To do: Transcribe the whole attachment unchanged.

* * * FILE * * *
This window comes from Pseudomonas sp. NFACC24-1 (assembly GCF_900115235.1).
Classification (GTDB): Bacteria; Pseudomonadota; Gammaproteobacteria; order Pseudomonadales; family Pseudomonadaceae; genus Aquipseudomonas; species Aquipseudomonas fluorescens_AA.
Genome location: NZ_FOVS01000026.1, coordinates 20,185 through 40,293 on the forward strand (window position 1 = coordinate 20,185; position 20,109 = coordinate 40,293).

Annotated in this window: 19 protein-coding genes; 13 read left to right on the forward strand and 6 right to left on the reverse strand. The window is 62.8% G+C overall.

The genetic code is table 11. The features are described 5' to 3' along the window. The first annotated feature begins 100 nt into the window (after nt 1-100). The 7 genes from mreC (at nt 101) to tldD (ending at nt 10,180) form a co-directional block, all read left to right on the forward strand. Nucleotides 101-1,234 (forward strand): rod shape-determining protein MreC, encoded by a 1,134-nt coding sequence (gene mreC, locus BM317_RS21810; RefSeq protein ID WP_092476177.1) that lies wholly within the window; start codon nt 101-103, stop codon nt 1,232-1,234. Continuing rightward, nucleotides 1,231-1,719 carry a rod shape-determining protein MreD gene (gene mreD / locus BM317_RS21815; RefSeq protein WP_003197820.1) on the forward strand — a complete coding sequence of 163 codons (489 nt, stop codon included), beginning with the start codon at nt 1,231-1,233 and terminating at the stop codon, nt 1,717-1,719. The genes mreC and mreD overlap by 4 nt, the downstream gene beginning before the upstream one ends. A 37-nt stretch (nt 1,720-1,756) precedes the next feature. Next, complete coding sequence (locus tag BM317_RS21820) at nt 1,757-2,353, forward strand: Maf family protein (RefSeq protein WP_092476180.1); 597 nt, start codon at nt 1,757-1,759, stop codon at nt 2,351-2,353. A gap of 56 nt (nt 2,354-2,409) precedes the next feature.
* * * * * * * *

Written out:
This window comes from Pseudomonas sp. NFACC24-1 (assembly GCF_900115235.1).
Classification (GTDB): Bacteria; Pseudomonadota; Gammaproteobacteria; order Pseudomonadales; family Pseudomonadaceae; genus Aquipseudomonas; species Aquipseudomonas fluorescens_AA.
Genome location: NZ_FOVS01000026.1, coordinates 20,185 through 40,293 on the forward strand (window position 1 = coordinate 20,185; position 20,109 = coordinate 40,293).

Annotated in this window: 19 protein-coding genes; 13 read left to right on the forward strand and 6 right to left on the reverse strand. The window is 62.8% G+C overall.

The genetic code is table 11. The features are described 5' to 3' along the window. The first annotated feature begins 100 nt into the window (after nt 1-100). The 7 genes from mreC (at nt 101) to tldD (ending at nt 10,180) form a co-directional block, all read left to right on the forward strand. Nucleotides 101-1,234 (forward strand): rod shape-determining protein MreC, encoded by a 1,134-nt coding sequence (gene mreC, locus BM317_RS21810; RefSeq protein ID WP_092476177.1) that lies wholly within the window; start codon nt 101-103, stop codon nt 1,232-1,234. Continuing rightward, nucleotides 1,231-1,719 carry a rod shape-determining protein MreD gene (gene mreD / locus BM317_RS21815; RefSeq protein WP_003197820.1) on the forward strand — a complete coding sequence of 163 codons (489 nt, stop codon included), beginning with the start codon at nt 1,231-1,233 and terminating at the stop codon, nt 1,717-1,719. The genes mreC and mreD overlap by 4 nt, the downstream gene beginning before the upstream one ends. A 37-nt stretch (nt 1,720-1,756) precedes the next feature. Next, complete coding sequence (locus tag BM317_RS21820) at nt 1,757-2,353, forward strand: Maf family protein (RefSeq protein WP_092476180.1); 597 nt, start codon at nt 1,757-1,759, stop codon at nt 2,351-2,353. A gap of 56 nt (nt 2,354-2,409) precedes the next feature.